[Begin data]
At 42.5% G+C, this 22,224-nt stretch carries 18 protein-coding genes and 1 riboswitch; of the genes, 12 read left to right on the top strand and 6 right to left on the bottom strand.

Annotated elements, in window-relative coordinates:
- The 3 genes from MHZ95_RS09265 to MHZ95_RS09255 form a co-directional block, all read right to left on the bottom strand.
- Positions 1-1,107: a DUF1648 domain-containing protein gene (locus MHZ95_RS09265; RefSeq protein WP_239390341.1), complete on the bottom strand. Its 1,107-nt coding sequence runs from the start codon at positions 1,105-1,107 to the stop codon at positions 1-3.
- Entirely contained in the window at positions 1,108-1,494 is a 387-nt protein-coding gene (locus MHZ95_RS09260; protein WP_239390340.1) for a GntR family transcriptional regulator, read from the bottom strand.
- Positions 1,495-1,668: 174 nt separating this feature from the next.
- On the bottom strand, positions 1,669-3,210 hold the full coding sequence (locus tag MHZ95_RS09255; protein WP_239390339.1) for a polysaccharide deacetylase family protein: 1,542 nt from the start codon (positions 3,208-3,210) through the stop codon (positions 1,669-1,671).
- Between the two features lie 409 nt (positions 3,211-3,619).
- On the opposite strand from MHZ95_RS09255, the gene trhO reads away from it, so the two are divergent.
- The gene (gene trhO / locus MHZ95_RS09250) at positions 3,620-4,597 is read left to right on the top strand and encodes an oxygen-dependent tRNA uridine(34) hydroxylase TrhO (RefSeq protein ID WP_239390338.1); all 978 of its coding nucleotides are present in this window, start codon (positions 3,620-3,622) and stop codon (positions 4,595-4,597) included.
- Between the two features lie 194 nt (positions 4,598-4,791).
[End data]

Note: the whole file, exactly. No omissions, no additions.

At 42.5% G+C, this 22,224-nt stretch carries 18 protein-coding genes and 1 riboswitch; of the genes, 12 read left to right on the top strand and 6 right to left on the bottom strand.

Annotated elements, in window-relative coordinates:
- The 3 genes from MHZ95_RS09265 to MHZ95_RS09255 form a co-directional block, all read right to left on the bottom strand.
- Positions 1-1,107: a DUF1648 domain-containing protein gene (locus MHZ95_RS09265; RefSeq protein WP_239390341.1), complete on the bottom strand. Its 1,107-nt coding sequence runs from the start codon at positions 1,105-1,107 to the stop codon at positions 1-3.
- Entirely contained in the window at positions 1,108-1,494 is a 387-nt protein-coding gene (locus MHZ95_RS09260; protein WP_239390340.1) for a GntR family transcriptional regulator, read from the bottom strand.
- Positions 1,495-1,668: 174 nt separating this feature from the next.
- On the bottom strand, positions 1,669-3,210 hold the full coding sequence (locus tag MHZ95_RS09255; protein WP_239390339.1) for a polysaccharide deacetylase family protein: 1,542 nt from the start codon (positions 3,208-3,210) through the stop codon (positions 1,669-1,671).
- Between the two features lie 409 nt (positions 3,211-3,619).
- On the opposite strand from MHZ95_RS09255, the gene trhO reads away from it, so the two are divergent.
- The gene (gene trhO / locus MHZ95_RS09250) at positions 3,620-4,597 is read left to right on the top strand and encodes an oxygen-dependent tRNA uridine(34) hydroxylase TrhO (RefSeq protein ID WP_239390338.1); all 978 of its coding nucleotides are present in this window, start codon (positions 3,620-3,622) and stop codon (positions 4,595-4,597) included.
- Between the two features lie 194 nt (positions 4,598-4,791).